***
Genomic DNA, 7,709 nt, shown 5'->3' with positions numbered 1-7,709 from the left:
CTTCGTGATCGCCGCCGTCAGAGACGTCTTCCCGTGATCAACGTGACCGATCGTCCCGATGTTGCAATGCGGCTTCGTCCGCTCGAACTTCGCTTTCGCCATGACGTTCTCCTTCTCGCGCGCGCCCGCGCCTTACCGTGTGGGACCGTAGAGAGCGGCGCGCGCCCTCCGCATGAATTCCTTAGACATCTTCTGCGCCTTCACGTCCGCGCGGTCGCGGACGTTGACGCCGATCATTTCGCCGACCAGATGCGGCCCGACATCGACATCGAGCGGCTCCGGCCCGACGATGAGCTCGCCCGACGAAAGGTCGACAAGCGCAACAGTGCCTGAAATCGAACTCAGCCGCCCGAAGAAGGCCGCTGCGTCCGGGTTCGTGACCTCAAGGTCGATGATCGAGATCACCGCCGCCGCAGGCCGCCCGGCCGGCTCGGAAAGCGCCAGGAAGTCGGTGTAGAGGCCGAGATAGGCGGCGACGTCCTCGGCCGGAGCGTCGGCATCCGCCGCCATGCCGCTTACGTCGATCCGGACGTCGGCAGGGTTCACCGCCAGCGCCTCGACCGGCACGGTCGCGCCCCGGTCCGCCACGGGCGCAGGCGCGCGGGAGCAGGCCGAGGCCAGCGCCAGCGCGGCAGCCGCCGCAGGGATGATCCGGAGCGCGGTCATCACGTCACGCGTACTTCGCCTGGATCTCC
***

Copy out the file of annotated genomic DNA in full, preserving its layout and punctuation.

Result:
Genomic DNA, 7,709 nt, shown 5'->3' with positions numbered 1-7,709 from the left:
CTTCGTGATCGCCGCCGTCAGAGACGTCTTCCCGTGATCAACGTGACCGATCGTCCCGATGTTGCAATGCGGCTTCGTCCGCTCGAACTTCGCTTTCGCCATGACGTTCTCCTTCTCGCGCGCGCCCGCGCCTTACCGTGTGGGACCGTAGAGAGCGGCGCGCGCCCTCCGCATGAATTCCTTAGACATCTTCTGCGCCTTCACGTCCGCGCGGTCGCGGACGTTGACGCCGATCATTTCGCCGACCAGATGCGGCCCGACATCGACATCGAGCGGCTCCGGCCCGACGATGAGCTCGCCCGACGAAAGGTCGACAAGCGCAACAGTGCCTGAAATCGAACTCAGCCGCCCGAAGAAGGCCGCTGCGTCCGGGTTCGTGACCTCAAGGTCGATGATCGAGATCACCGCCGCCGCAGGCCGCCCGGCCGGCTCGGAAAGCGCCAGGAAGTCGGTGTAGAGGCCGAGATAGGCGGCGACGTCCTCGGCCGGAGCGTCGGCATCCGCCGCCATGCCGCTTACGTCGATCCGGACGTCGGCAGGGTTCACCGCCAGCGCCTCGACCGGCACGGTCGCGCCCCGGTCCGCCACGGGCGCAGGCGCGCGGGAGCAGGCCGAGGCCAGCGCCAGCGCGGCAGCCGCCGCAGGGATGATCCGGAGCGCGGTCATCACGTCACGCGTACTTCGCCTGGATCTCC